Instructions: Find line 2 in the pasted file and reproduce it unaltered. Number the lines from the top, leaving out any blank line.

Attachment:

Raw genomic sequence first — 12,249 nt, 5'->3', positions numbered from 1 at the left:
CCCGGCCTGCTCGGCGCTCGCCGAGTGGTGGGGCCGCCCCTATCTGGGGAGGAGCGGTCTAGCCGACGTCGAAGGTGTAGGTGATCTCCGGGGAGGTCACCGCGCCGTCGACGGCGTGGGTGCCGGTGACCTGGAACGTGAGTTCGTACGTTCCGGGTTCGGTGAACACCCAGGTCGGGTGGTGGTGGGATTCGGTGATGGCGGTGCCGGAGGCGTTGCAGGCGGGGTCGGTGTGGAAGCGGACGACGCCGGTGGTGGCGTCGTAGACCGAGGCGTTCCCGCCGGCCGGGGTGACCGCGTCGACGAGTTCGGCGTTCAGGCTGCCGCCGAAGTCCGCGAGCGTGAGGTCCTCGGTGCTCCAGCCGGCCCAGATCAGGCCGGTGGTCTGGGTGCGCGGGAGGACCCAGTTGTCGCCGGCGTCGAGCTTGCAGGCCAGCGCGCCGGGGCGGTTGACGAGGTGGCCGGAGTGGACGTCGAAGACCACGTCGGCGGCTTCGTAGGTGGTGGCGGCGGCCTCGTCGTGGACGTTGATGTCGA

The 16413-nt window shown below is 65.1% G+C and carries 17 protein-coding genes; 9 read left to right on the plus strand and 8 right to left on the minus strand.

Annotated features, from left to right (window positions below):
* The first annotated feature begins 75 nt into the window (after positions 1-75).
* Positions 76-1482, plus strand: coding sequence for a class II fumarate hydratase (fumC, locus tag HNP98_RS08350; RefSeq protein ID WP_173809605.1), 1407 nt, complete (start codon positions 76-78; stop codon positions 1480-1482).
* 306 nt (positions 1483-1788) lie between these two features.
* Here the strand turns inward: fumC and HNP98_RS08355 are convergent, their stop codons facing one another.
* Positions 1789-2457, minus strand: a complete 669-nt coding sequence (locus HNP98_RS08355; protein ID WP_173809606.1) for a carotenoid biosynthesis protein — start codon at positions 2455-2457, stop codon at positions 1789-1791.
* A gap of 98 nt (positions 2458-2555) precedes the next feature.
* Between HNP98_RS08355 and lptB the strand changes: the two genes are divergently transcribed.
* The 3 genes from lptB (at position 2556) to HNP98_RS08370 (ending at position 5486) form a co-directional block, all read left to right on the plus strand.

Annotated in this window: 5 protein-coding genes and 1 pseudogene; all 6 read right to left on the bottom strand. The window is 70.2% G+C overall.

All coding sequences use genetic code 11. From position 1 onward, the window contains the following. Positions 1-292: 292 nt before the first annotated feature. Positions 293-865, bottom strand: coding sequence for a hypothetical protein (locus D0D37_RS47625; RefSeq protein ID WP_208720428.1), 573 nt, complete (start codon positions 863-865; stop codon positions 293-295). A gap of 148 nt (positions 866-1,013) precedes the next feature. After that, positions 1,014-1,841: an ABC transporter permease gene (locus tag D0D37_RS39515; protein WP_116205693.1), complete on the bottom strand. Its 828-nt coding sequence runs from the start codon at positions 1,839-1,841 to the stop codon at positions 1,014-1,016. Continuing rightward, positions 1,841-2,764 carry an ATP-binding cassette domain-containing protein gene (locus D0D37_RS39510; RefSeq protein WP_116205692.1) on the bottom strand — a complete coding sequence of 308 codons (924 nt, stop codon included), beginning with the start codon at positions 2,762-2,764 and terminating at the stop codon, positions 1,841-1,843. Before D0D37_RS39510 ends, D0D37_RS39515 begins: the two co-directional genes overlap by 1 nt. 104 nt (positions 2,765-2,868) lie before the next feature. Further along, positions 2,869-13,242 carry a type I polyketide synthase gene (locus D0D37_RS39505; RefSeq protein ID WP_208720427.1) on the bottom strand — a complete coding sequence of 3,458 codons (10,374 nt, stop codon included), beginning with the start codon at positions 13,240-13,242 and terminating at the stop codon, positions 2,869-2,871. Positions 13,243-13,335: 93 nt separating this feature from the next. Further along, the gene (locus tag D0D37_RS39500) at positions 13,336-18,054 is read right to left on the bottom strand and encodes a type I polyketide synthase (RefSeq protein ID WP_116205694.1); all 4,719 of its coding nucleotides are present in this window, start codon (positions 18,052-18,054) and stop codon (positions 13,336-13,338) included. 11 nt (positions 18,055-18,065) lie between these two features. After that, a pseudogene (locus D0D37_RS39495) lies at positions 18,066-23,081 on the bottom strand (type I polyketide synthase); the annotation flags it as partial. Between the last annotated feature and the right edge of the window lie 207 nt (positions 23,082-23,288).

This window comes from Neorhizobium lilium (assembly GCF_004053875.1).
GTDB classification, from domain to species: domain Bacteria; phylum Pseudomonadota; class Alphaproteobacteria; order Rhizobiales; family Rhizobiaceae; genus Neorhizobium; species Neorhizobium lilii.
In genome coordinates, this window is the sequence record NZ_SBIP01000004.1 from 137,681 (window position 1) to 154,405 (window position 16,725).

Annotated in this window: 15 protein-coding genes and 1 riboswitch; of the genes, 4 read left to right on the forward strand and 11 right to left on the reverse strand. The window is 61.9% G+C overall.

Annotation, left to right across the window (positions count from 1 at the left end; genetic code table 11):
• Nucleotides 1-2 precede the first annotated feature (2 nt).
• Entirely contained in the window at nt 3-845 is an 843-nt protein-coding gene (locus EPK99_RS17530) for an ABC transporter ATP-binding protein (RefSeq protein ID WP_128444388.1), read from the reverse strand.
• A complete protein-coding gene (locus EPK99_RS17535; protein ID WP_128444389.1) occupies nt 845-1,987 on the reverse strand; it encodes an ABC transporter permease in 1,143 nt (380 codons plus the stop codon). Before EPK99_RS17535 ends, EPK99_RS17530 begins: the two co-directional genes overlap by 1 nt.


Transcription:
CCCGGCCTGCTCGGCGCTCGCCGAGTGGTGGGGCCGCCCCTATCTGGGGAGGAGCGGTCTAGCCGACGTCGAAGGTGTAGGTGATCTCCGGGGAGGTCACCGCGCCGTCGACGGCGTGGGTGCCGGTGACCTGGAACGTGAGTTCGTACGTTCCGGGTTCGGTGAACACCCAGGTCGGGTGGTGGTGGGATTCGGTGATGGCGGTGCCGGAGGCGTTGCAGGCGGGGTCGGTGTGGAAGCGGACGACGCCGGTGGTGGCGTCGTAGACCGAGGCGTTCCCGCCGGCCGGGGTGACCGCGTCGACGAGTTCGGCGTTCAGGCTGCCGCCGAAGTCCGCGAGCGTGAGGTCCTCGGTGCTCCAGCCGGCCCAGATCAGGCCGGTGGTCTGGGTGCGCGGGAGGACCCAGTTGTCGCCGGCGTCGAGCTTGCAGGCCAGCGCGCCGGGGCGGTTGACGAGGTGGCCGGAGTGGACGTCGAAGACCACGTCGGCGGCTTCGTAGGTGGTGGCGGCGGCCTCGTCGTGGACGTTGATGTCGA